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I feel like too many people sleep on Ice Cube. Mostly known as a rapper first, and an actor second, Ice Cube (real name, O’Shea Jackson) has actually made several major contributions to movies and television over the years. Whether it was working as a writer, a producer, or even as a director, Ice Cube has pretty much done it all when it comes to Hollywood. And I feel like very few people even recognize that.
Which is why I thought it necessary to inform you. Because while Ice Cube’s reputation will likely always be tied to N.W.A. (now more than ever because of Straight Outta Compton) and his solo albums like AmeriKKKa’s Most Wanted and The Predator, I think it’s also important to note that he acted in a family comedy (two, actually), produced Beauty Shop starring Queen Latifah, and also wrote the screenplay for a movie called Janky Promoters, because why not? So here are some of his other biggest contributions to movies.
Ice Cube's Biggest And Best Contributions As An Actor
Outside of music, Ice Cube is probably most known as an actor, and it’s little wonder. With at least 40 acting credits to his name (with the groundbreaking Boyz n the Hood being his first role), it makes sense that anybody who knows Ice Cube outside of music knows him as an actor. Here are some of his most important roles.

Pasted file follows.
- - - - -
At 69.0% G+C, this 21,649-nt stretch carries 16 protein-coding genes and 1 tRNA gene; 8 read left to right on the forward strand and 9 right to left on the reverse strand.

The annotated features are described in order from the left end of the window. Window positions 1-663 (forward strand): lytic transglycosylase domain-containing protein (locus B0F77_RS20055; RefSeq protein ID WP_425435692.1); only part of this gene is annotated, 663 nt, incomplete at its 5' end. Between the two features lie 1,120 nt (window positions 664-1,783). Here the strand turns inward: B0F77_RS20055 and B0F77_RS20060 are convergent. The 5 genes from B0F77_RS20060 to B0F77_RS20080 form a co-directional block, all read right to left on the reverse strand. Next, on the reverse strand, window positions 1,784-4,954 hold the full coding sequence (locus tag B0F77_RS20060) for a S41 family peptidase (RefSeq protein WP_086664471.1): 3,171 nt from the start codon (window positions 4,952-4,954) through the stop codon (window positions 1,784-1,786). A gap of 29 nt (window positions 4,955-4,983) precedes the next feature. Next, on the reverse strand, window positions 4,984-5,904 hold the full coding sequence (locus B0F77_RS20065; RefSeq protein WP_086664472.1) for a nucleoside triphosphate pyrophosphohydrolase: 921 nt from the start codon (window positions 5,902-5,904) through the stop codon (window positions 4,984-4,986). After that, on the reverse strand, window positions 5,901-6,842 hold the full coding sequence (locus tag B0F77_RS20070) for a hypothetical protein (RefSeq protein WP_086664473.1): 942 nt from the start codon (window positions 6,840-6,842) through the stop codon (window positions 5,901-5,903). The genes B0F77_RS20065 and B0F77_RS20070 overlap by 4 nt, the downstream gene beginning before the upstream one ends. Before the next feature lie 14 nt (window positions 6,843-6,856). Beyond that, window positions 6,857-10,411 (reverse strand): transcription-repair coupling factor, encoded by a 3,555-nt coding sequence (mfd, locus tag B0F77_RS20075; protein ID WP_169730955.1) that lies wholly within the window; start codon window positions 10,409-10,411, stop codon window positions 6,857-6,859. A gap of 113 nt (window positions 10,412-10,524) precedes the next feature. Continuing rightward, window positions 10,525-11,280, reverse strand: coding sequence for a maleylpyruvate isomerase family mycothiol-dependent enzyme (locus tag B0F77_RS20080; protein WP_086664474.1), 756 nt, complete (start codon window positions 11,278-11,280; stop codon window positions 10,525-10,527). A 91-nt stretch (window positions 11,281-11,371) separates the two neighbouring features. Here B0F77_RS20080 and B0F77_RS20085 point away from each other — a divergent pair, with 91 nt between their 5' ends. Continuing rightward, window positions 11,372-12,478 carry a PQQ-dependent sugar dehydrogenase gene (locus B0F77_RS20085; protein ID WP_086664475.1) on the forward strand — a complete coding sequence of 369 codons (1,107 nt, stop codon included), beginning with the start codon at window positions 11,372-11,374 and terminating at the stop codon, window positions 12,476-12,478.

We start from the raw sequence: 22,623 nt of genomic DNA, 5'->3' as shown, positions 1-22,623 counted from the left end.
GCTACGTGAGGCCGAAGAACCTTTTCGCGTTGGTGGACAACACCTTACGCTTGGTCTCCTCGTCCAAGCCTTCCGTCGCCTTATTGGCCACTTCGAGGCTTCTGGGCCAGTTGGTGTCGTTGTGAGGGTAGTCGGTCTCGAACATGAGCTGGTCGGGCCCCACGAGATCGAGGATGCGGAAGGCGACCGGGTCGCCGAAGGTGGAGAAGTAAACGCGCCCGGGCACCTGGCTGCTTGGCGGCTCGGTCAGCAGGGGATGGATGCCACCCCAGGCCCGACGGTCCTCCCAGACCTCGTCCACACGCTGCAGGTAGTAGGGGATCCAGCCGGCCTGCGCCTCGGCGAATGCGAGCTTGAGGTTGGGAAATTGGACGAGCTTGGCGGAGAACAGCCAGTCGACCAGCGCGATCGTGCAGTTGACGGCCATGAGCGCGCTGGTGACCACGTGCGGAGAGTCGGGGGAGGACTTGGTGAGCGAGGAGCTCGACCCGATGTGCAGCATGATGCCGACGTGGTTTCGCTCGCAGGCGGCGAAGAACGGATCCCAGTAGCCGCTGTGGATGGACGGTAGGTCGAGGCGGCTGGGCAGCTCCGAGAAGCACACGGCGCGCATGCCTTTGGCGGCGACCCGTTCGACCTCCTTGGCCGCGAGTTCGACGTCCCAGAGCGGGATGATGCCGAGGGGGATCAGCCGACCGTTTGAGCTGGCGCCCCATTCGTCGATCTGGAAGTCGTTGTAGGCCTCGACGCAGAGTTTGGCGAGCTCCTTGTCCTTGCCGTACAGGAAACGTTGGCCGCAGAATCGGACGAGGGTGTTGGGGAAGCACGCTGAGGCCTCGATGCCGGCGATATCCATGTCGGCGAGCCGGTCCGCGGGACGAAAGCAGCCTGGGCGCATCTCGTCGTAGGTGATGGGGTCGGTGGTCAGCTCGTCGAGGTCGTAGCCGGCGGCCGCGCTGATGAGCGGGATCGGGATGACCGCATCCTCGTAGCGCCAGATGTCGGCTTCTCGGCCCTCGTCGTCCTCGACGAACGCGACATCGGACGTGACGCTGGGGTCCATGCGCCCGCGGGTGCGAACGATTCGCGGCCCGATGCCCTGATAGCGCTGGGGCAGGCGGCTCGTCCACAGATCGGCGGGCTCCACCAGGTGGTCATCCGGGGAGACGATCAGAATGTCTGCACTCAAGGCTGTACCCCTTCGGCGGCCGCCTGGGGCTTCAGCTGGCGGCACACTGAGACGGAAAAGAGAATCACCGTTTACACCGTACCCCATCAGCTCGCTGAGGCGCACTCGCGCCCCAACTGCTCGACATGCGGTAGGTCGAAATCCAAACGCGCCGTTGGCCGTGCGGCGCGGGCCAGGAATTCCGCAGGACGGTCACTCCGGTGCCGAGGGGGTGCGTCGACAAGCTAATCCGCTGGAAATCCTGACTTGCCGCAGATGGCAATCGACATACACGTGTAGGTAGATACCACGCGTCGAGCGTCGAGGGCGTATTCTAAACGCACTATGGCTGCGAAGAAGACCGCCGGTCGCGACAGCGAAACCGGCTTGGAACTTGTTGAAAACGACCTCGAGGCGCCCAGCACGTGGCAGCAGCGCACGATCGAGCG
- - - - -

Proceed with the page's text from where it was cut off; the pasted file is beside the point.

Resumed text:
You might think Ice Cube’s role as Danny Rich in Anaconda is no big deal, but it is. The oft-ridiculed (but still classic) movie, which also starred Jon Voight, Owen Wilson, and Jennifer Lopez, was the first genre film Ice Cube did that was outside the gangster type movies that fit his rap persona at the time. In the film, Ice Cube plays a camera man who witnesses (and survives!) one freaking big snake. Everybody say it with me now: “Is snakes out there dis big?!”
In this David O. Russell war/heist film that also stars George Clooney, Mark Wahlberg, and Spike Jonze, Ice Cube plays Staff Sergeant Chief Elgin, who may or may not be protected by “Jesus-fire.” Three Kings was notable for 1) being a great movie, and 2) being the kind of film that will be looked at historically for years to come since it predates the Iraq War and represents an interesting time in the Saddam regime. And Ice Cube is starring in it! This is possibly the only Ice Cube movie that may one day (if not already) be taught in history classes around the world.
Who would have thought that Barbershop would become a trilogy (with a side-movie and a Showtime television series to boot!) back when it debuted in 2002? Ice Cube, who starred in all three movies as Calvin Palmer, Jr. was the glue that held it altogether, and the movies encapsulated the experience that many black people have of going to the local barbershop and talking about all the news in the neighborhood. The fact that Ice Cube could help spin this simple premise into a franchise just goes to show how far his reach expands in the business.